The opinion of the court was delivered by: GREEN
This action is for an award of attorney's fees, costs and expenses incurred in connection with the successful prosecution of a sex discrimination charge at the administrative level. The parties have filed cross-motions for summary judgment which raise, as the primary issue, the question of whether administrative agencies have the discretion to award fees to plaintiffs who succeed before them in discrimination suits brought under Title VII of the Civil Rights Act of 1964, 42 U.S.C. § 2000e Et seq.
District Court Judge Oliver Gasch of this Circuit, in the case of Smith v. Califano, 446 F. Supp. 530 (decided Jan. 28, 1978; amended opinion and order filed Jan. 31, 1978) carefully analyzed the legislative and judicial materials in this area and concluded that administrative agencies possessed the discretion in question.
This Court endorses the ruling of the Smith case to the extent that it found that federal administrative agencies possess discretion to award fees, costs and expenses. However, this Court will not go further and determine whether the Department of the Interior, the agency involved here, should exercise its discretion. This Court is not in a position to familiarize itself in a firsthand way with the novelty and difficulty of the questions which confronted the attorneys and the agency in this case, the skill which was required to prevail, time limitations imposed by the client or the circumstances, and the other factors which guide decisions to award fees and costs in Title VII cases. Evans v. Sheraton Park Hotel, 164 U.S.App.D.C. 86, 96, 503 F.2d 177, 187 (1974).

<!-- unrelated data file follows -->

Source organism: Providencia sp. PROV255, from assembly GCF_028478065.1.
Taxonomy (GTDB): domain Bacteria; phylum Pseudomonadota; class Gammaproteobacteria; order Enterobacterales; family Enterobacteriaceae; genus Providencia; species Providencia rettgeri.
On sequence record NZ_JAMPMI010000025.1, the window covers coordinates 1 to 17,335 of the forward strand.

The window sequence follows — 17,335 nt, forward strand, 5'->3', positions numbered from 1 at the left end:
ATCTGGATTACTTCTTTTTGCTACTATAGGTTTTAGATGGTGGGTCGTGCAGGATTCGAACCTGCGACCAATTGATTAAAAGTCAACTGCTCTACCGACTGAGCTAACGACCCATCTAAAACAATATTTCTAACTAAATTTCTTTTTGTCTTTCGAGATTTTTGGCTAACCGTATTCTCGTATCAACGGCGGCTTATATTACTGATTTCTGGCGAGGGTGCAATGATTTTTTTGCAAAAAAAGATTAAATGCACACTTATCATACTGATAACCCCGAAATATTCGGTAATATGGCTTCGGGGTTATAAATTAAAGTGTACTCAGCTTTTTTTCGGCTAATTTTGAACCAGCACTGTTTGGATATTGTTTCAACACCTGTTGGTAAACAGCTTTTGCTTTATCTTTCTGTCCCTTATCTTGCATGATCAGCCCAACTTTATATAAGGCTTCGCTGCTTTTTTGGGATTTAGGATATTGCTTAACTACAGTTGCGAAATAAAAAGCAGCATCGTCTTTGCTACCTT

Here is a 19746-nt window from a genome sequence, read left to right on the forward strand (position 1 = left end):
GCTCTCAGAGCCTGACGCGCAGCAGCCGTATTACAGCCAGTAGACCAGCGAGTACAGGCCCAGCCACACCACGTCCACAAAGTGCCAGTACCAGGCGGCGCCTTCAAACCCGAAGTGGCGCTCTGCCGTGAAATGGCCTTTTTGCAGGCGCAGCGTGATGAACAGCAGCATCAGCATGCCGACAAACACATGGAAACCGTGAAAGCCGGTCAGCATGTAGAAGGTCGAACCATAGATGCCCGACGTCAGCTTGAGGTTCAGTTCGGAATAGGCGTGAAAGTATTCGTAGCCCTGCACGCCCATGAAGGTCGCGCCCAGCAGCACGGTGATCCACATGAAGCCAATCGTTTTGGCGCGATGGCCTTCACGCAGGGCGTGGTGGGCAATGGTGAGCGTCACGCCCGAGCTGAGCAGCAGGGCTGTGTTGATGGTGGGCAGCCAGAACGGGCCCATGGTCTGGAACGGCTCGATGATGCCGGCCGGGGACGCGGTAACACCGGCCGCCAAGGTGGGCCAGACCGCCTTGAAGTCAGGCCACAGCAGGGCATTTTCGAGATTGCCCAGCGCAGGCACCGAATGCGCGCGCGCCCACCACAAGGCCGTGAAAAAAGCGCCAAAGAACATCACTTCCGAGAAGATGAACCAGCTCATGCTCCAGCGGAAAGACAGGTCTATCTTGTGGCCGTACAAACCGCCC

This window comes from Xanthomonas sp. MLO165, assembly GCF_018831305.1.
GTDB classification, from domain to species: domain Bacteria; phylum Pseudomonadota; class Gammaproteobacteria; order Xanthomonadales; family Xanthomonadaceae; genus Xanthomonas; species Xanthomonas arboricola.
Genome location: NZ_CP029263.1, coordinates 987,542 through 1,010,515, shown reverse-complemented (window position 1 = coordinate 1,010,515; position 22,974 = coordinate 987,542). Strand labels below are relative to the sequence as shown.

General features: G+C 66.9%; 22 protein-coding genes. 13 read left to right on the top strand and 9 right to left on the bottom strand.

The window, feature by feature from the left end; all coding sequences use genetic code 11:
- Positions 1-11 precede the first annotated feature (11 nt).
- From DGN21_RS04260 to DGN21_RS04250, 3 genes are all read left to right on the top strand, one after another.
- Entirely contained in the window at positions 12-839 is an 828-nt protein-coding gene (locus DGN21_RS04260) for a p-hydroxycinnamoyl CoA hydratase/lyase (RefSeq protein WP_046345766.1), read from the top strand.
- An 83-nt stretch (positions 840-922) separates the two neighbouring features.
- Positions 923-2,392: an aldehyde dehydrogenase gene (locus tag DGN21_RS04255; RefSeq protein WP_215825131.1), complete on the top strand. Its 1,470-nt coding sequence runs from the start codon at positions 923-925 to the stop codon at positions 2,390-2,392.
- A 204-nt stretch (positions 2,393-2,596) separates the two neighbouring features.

This Court is not ruling that it lacks the authority to take into its own hands the matter of fees to be awarded for work at the administrative level. The United States Court of Appeals for this Circuit has indicated that the district courts have this option. Parker v. Califano, 182 U.S.App.D.C. 322, 331 n.24, 561 F.2d 320, 329, n.24 (1977). This Court, however, thinks it wiser, whenever justice to the parties does not preclude it, to leave the initial resolution of fee requests to the tribunal which has a chance to entertain the case and observe the quality of advocacy involved. In this case, given the uncertainty surrounding the extent of administrative authority, the Interior Department's reluctance to award fees was not unreasonable. Thanks to the Smith case, the agency's path is now clearer, and the Court has no reason to believe that it will not exercise its discretionary powers in a responsible manner.
IT IS SO ORDERED this 28th day of February 1978.
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